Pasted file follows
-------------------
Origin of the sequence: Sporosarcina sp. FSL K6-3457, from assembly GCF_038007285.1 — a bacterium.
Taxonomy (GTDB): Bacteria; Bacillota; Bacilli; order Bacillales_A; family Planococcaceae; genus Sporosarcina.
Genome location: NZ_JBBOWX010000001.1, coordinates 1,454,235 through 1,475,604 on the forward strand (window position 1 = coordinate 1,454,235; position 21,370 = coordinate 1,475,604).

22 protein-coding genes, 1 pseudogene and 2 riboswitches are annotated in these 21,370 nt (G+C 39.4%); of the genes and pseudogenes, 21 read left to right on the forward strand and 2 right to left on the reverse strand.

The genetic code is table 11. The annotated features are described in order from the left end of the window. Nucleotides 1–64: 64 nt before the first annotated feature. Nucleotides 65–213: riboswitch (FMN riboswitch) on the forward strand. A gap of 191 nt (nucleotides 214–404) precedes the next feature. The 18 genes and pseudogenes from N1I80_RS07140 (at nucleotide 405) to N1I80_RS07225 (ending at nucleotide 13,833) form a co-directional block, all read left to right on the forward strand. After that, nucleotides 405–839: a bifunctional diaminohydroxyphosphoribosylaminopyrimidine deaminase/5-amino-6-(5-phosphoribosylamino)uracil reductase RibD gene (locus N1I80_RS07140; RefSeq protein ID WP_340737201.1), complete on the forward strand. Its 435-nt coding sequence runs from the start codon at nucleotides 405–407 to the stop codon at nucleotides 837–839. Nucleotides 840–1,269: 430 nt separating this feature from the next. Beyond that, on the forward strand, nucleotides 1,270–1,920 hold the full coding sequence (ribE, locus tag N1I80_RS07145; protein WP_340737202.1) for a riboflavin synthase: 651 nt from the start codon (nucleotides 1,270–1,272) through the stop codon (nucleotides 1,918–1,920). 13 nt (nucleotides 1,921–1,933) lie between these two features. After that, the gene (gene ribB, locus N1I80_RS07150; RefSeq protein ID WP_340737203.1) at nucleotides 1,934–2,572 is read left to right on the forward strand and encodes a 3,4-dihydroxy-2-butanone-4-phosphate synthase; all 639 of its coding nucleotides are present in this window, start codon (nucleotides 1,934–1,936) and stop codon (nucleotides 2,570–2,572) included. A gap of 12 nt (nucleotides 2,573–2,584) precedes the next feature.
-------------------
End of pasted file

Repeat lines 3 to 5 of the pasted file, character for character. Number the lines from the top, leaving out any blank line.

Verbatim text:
Genome location: NZ_JBBOWX010000001.1, coordinates 1,454,235 through 1,475,604 on the forward strand (window position 1 = coordinate 1,454,235; position 21,370 = coordinate 1,475,604).

22 protein-coding genes, 1 pseudogene and 2 riboswitches are annotated in these 21,370 nt (G+C 39.4%); of the genes and pseudogenes, 21 read left to right on the forward strand and 2 right to left on the reverse strand.

The genetic code is table 11. The annotated features are described in order from the left end of the window. Nucleotides 1–64: 64 nt before the first annotated feature. Nucleotides 65–213: riboswitch (FMN riboswitch) on the forward strand. A gap of 191 nt (nucleotides 214–404) precedes the next feature. The 18 genes and pseudogenes from N1I80_RS07140 (at nucleotide 405) to N1I80_RS07225 (ending at nucleotide 13,833) form a co-directional block, all read left to right on the forward strand. After that, nucleotides 405–839: a bifunctional diaminohydroxyphosphoribosylaminopyrimidine deaminase/5-amino-6-(5-phosphoribosylamino)uracil reductase RibD gene (locus N1I80_RS07140; RefSeq protein ID WP_340737201.1), complete on the forward strand. Its 435-nt coding sequence runs from the start codon at nucleotides 405–407 to the stop codon at nucleotides 837–839. Nucleotides 840–1,269: 430 nt separating this feature from the next. Beyond that, on the forward strand, nucleotides 1,270–1,920 hold the full coding sequence (ribE, locus tag N1I80_RS07145; protein WP_340737202.1) for a riboflavin synthase: 651 nt from the start codon (nucleotides 1,270–1,272) through the stop codon (nucleotides 1,918–1,920). 13 nt (nucleotides 1,921–1,933) lie between these two features. After that, the gene (gene ribB, locus N1I80_RS07150; RefSeq protein ID WP_340737203.1) at nucleotides 1,934–2,572 is read left to right on the forward strand and encodes a 3,4-dihydroxy-2-butanone-4-phosphate synthase; all 639 of its coding nucleotides are present in this window, start codon (nucleotides 1,934–1,936) and stop codon (nucleotides 2,570–2,572) included. A gap of 12 nt (nucleotides 2,573–2,584) precedes the next feature.